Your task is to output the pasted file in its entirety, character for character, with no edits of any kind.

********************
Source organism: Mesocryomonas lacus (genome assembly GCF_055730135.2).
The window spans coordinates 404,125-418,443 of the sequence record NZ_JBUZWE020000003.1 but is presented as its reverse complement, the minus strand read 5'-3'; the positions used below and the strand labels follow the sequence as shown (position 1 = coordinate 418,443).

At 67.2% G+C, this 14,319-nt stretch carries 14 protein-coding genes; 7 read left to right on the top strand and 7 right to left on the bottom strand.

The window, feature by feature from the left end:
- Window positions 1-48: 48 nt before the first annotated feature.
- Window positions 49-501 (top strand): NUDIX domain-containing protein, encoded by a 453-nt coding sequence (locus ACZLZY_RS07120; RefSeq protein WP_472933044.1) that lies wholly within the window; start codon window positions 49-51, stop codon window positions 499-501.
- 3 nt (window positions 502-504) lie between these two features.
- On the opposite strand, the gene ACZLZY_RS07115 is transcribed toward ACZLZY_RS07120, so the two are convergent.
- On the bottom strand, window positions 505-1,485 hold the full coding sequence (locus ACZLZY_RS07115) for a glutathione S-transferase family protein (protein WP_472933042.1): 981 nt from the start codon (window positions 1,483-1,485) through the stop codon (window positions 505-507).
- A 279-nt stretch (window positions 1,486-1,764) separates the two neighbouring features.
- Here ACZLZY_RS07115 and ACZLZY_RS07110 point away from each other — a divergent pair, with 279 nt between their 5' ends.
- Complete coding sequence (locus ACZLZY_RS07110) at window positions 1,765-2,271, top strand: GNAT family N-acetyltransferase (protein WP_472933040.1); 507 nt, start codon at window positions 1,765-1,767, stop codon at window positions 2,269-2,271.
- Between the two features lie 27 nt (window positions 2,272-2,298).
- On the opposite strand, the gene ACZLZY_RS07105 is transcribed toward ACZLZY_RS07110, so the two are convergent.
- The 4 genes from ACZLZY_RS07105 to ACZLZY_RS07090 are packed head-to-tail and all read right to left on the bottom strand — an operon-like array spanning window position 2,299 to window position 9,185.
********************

Source organism: Mesocryomonas lacus (genome assembly GCF_055730135.2).
The window spans coordinates 404,125-418,443 of the sequence record NZ_JBUZWE020000003.1 but is presented as its reverse complement, the minus strand read 5'-3'; the positions used below and the strand labels follow the sequence as shown (position 1 = coordinate 418,443).

At 67.2% G+C, this 14,319-nt stretch carries 14 protein-coding genes; 7 read left to right on the top strand and 7 right to left on the bottom strand.

The window, feature by feature from the left end:
- Window positions 1-48: 48 nt before the first annotated feature.
- Window positions 49-501 (top strand): NUDIX domain-containing protein, encoded by a 453-nt coding sequence (locus ACZLZY_RS07120; RefSeq protein WP_472933044.1) that lies wholly within the window; start codon window positions 49-51, stop codon window positions 499-501.
- 3 nt (window positions 502-504) lie between these two features.
- On the opposite strand, the gene ACZLZY_RS07115 is transcribed toward ACZLZY_RS07120, so the two are convergent.
- On the bottom strand, window positions 505-1,485 hold the full coding sequence (locus ACZLZY_RS07115) for a glutathione S-transferase family protein (protein WP_472933042.1): 981 nt from the start codon (window positions 1,483-1,485) through the stop codon (window positions 505-507).
- A 279-nt stretch (window positions 1,486-1,764) separates the two neighbouring features.
- Here ACZLZY_RS07115 and ACZLZY_RS07110 point away from each other — a divergent pair, with 279 nt between their 5' ends.
- Complete coding sequence (locus ACZLZY_RS07110) at window positions 1,765-2,271, top strand: GNAT family N-acetyltransferase (protein WP_472933040.1); 507 nt, start codon at window positions 1,765-1,767, stop codon at window positions 2,269-2,271.
- Between the two features lie 27 nt (window positions 2,272-2,298).
- On the opposite strand, the gene ACZLZY_RS07105 is transcribed toward ACZLZY_RS07110, so the two are convergent.
- The 4 genes from ACZLZY_RS07105 to ACZLZY_RS07090 are packed head-to-tail and all read right to left on the bottom strand — an operon-like array spanning window position 2,299 to window position 9,185.